How a mild-mannered Montrealer ran away to a wild place, found his inner beatnik, came back home to real life and returned 40 years on to rediscover the scene of his youthful adventure. Victor Dabby pictured with Baba (in black), 1971.
Rover previews a new blog, Letters from Elsewhere.
This is the first in an occasional series of travel reflections wherein writers reflect on culture and foreign places. Open to anyone with a story to tell. Write email@example.com for information on how you can contribute.
TANGIER – It’s almost noon as the sun bathes the Medina in a warm yellow light. I sit outside, sipping my mint tea at Café Central in the Petit Socco, which my guidebook describes as “the most notorious crossroads of Tangier.”
This is “the site of drug deals and all forms of prostitution. Today, the facades are freshly painted and tourists abound, but given its sordid past, it is still a somewhat eerie place to sit and drink your mint tea.” Eerie, indeed. I know the Petit Socco intimately, having lived in Tangier for months during my misspent youth in the early 1970s.
Just now, making my way to the Medina, a drug dealer reminded me of the old days by whispering: “Voulez-vous du hash? Du kif?” I walked away. “Mais que cherchez-vous?” he cried out.
What am I looking for? I wanted to tell him : “Je cherche les fantômes de ma jeunesse. Les personnages qui m’ont fait venir ici et me font revenir quarante ans plus tard.”
So I sip my tea and listen to the sounds of the Petit Socco – the wail of an Arab singer, the shuffling of feet, the cries of babies and beggars, conversations in many languages. This can only be Tangier, gateway to Africa, where the whole world meets.
I am transported back to 1971, when I first arrived in Morocco from Montreal, fresh out of McGill (BA, PoliSci), disillusioned by western life. I came here, the new Mecca of the counter-culture, to get away from it all.
Tangier, once a free port populated by exiled foreigners, spoke to me. This was a city with a history of spies and smugglers, sex fiends and seekers, writers and wanderers. I wanted to sprinkle myself with its magic dust.
Right here at Café Central, Tennessee Williams wrote Camino Real. At these very tables sat Allen Ginsberg and Jack Kerouac. William Burroughs penned The Naked Lunch at a nearby hotel while Truman Capote hung out at the Café du Paris.
True, they stopped coming after 1956 when the city was handed back to Morocco. But the Tangier legend infected a whole new generation in the ‘60s and ‘70s. Like me, they came here in droves, their heads full of stories about the louche life. Being a fanatical Rolling Stones fan, the mere fact that Keith Richard was seen here, was enough for me. He was a regular at Café Baba at the entrance to the Kasbah, which is where I first headed.
Soon, the café became my second home, Baba, my surrogate father. (My own parents only heard from me in a monthly aerogramme with Poste Restante, Tanger, as the return address.)
I can still see Baba sitting on the floor of his café in a jelaba, holding his pipe of kif (marijuana and black tobacco), blissfully stoned, looking up to greet us with a dreamy: “Bonjour, mon fils.”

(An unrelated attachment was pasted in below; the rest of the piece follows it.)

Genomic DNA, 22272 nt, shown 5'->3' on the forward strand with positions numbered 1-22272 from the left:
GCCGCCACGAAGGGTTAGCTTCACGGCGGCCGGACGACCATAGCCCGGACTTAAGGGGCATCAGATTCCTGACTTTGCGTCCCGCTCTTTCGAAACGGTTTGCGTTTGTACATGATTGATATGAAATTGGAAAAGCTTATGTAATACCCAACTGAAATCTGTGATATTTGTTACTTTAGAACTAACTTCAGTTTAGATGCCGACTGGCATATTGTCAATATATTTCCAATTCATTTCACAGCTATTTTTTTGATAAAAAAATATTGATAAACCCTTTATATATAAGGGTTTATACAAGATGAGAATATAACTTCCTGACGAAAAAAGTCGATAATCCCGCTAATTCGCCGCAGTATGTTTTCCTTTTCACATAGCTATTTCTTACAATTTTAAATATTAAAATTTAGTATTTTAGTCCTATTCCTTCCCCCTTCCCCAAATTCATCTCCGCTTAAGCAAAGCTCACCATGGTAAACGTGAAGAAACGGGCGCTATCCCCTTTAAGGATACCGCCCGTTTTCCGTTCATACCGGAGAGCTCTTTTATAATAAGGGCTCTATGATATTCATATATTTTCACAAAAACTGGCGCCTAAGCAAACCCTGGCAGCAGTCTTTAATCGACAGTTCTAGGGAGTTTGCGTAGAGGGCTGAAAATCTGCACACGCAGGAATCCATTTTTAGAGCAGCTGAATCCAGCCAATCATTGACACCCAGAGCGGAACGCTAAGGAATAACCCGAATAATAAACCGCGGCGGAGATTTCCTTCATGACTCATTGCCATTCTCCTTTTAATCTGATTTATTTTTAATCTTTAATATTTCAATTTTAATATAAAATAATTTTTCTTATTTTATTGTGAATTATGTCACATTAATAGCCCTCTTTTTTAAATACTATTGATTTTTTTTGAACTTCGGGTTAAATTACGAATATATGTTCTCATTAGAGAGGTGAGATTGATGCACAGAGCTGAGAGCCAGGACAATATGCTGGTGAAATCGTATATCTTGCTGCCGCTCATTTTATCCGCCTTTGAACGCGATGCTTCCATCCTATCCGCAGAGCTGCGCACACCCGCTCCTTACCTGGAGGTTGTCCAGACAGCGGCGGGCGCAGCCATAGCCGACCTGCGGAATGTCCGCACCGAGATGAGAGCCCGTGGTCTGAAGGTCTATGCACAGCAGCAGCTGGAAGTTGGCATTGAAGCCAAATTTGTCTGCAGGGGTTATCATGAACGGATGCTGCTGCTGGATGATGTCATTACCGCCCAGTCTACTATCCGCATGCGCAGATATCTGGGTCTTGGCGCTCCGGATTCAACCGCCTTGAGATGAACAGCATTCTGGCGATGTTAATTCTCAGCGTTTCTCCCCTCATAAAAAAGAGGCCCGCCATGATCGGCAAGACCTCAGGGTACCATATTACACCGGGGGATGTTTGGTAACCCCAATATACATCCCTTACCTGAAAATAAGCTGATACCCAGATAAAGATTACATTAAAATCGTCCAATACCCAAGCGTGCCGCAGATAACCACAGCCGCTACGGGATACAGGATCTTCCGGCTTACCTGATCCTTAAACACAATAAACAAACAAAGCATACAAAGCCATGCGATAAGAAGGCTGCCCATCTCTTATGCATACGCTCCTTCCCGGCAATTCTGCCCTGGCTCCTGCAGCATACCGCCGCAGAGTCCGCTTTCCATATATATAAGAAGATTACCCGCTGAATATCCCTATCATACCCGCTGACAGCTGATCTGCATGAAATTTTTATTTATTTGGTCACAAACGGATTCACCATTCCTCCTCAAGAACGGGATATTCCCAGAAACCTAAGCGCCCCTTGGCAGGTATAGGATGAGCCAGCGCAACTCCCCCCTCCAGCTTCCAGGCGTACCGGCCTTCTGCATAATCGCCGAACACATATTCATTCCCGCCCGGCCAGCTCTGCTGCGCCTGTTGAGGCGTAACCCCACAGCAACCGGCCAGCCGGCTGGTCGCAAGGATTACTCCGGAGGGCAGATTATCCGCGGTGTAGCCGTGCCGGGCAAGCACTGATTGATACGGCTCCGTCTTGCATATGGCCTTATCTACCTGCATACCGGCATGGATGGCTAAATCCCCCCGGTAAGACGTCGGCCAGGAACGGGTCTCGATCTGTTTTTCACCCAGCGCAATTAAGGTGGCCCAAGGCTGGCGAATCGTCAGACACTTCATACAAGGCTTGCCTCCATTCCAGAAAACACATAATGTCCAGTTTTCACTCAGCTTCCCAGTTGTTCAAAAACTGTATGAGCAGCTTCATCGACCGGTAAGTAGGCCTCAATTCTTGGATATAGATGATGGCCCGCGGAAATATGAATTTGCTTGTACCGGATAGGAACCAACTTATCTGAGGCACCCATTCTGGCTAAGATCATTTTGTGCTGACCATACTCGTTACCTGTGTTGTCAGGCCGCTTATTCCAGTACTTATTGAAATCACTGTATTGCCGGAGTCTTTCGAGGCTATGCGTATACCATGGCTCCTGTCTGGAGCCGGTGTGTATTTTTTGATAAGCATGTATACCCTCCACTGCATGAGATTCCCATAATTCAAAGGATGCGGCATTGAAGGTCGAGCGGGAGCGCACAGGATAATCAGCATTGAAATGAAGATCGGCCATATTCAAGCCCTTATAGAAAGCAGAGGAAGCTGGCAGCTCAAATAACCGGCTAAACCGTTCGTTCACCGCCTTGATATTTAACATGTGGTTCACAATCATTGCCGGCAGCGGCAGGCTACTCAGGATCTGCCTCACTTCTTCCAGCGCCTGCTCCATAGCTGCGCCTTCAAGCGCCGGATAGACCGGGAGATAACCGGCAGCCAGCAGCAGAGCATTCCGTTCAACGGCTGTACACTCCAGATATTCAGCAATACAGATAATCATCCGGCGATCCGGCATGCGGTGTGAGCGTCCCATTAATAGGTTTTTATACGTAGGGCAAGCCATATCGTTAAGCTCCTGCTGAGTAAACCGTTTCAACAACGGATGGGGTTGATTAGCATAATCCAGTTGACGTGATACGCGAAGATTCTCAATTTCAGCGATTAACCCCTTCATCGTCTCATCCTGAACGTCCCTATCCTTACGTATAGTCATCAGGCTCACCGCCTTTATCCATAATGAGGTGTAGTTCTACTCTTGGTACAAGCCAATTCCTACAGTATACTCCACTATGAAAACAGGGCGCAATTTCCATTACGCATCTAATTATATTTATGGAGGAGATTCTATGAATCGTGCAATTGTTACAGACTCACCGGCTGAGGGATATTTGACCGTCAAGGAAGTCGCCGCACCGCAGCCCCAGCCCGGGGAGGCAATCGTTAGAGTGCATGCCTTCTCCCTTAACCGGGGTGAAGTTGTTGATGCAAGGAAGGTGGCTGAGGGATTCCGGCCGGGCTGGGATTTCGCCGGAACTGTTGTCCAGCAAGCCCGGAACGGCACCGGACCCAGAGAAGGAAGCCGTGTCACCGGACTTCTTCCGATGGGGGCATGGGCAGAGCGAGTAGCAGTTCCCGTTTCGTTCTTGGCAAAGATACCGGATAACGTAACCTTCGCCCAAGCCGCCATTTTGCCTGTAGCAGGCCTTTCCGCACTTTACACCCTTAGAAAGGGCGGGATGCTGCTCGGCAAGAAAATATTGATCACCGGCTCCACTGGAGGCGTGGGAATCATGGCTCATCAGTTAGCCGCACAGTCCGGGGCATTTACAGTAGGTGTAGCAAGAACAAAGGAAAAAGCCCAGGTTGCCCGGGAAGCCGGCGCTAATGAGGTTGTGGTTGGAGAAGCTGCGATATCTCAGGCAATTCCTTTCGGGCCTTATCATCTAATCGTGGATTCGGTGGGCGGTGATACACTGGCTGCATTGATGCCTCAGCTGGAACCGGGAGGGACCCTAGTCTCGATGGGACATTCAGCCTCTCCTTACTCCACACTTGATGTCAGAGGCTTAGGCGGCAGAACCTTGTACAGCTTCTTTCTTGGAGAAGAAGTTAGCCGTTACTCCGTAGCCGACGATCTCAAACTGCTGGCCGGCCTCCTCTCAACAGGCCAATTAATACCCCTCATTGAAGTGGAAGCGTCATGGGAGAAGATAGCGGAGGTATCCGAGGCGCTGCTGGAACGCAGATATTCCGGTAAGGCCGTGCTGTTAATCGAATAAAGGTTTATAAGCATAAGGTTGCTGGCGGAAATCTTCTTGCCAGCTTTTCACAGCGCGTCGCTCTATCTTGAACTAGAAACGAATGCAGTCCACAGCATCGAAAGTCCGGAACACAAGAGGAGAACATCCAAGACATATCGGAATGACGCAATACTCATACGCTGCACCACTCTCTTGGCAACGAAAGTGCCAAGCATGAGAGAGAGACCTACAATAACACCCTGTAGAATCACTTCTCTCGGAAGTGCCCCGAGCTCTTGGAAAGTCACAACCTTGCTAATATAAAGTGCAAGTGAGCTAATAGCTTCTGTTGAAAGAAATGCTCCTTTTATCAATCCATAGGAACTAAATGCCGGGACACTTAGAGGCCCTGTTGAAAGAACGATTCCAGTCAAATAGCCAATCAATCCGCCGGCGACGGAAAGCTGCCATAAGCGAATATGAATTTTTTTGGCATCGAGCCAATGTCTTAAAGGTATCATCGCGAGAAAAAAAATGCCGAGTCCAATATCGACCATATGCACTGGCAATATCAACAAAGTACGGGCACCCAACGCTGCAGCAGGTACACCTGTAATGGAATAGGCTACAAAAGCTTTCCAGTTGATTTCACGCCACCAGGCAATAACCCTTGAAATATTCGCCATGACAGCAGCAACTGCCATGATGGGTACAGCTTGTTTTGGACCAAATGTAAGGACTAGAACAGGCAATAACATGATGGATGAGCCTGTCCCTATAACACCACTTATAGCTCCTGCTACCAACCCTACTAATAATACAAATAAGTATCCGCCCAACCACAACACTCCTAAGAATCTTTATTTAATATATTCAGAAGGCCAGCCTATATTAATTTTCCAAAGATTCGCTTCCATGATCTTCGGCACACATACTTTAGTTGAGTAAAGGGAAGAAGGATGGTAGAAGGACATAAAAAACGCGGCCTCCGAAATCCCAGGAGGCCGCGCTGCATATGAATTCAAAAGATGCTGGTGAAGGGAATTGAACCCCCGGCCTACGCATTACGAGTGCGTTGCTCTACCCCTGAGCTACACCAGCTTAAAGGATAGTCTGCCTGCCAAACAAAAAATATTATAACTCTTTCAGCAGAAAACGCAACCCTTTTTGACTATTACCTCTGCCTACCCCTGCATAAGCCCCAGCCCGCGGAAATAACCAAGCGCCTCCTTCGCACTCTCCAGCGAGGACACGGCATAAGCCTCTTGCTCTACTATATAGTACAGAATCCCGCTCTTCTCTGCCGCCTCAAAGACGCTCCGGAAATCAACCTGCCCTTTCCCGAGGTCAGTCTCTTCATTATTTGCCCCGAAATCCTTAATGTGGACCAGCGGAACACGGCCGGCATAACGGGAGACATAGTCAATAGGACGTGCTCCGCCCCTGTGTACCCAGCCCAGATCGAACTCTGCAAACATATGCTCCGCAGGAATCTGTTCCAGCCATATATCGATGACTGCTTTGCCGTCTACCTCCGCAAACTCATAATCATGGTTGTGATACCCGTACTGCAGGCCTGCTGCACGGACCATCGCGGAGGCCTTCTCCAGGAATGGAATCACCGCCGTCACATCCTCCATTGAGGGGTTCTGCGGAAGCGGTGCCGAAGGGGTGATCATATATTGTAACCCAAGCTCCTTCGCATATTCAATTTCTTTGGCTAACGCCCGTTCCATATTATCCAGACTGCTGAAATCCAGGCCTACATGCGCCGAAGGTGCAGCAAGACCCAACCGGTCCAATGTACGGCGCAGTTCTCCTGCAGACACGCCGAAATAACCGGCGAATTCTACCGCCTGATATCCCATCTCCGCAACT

On sunny days, me and my best new friends – Jay from Winnipeg, George from London and Peter from New Zealand – would amble over to Café Hafa overlooking the Strait of Gibraltar, sit there for hours watching freighters plying the waters between Morocco and Spain while we debated Camus and Sartre, Jean-Luc Goddard and Timothy Leary.
Our local hero was Paul Bowles, the British author who lived in Tangier. We had all read The Sheltering Sky and related to its tale of an American couple whose relationship falls apart in Morocco. (Bernardo Bertolucci turned into a film with John Malkovitch and Debra Winger; its success assured Bowles’ legendary status).
We had seen Bowles ambling about the Kasbah with his wife Jane. Their marriage was the talk of the town. Everyone knew she was a lesbian, Paul a homosexual. In our eyes, they were a perfect couple for this “deliciously decadent” city.
In his writing, Bowles captured the essence of Tangier, its “covered alleys, hidden terraces, tunnels, ramparts, ruins, dungeons and cliffs.” Only later, did I read about his dark side, his nihilism, his voracious appetite for drugs and sex with boys.
Today, Tangier still dines out on the Bowles legend. Just about every landmark – from the Continental Hotel where Bertolucci filmed, to Café Hafa – has memorabilia of him. The Tangier American Legation Museum devotes an entire room to Bowles and the Beat writers. Somehow, the weird drugs and sex are glossed over.
As I sit at Café Central, I think back to how quickly I became disillusioned with my ephemeral life here. It seemed empty and I needed to make peace with the world I had left behind.
Even back then, I could see Tangier changing: Wealthy Europeans bought up the Kasbah while conservative Islam tightened its hold. Flamboyance and permissiveness were a thing of the past as hard drugs and overdoses became common. The dream had ended, sending me and my friends to scatter to the winds.
On that melancholy note, I finish my mint tea and leave Café Central. As I make my way through the Medina, I bid my ghosts a sentimental farewell. The party in Tangier is long over. It’s time for me to go.
Victor Dabby was born in Tehran, Iran. He is living in Toulouse, France, and plans to return to Montreal this summer. A former CBC TV producer and National Editor at The Gazette, he currently works in documentary film.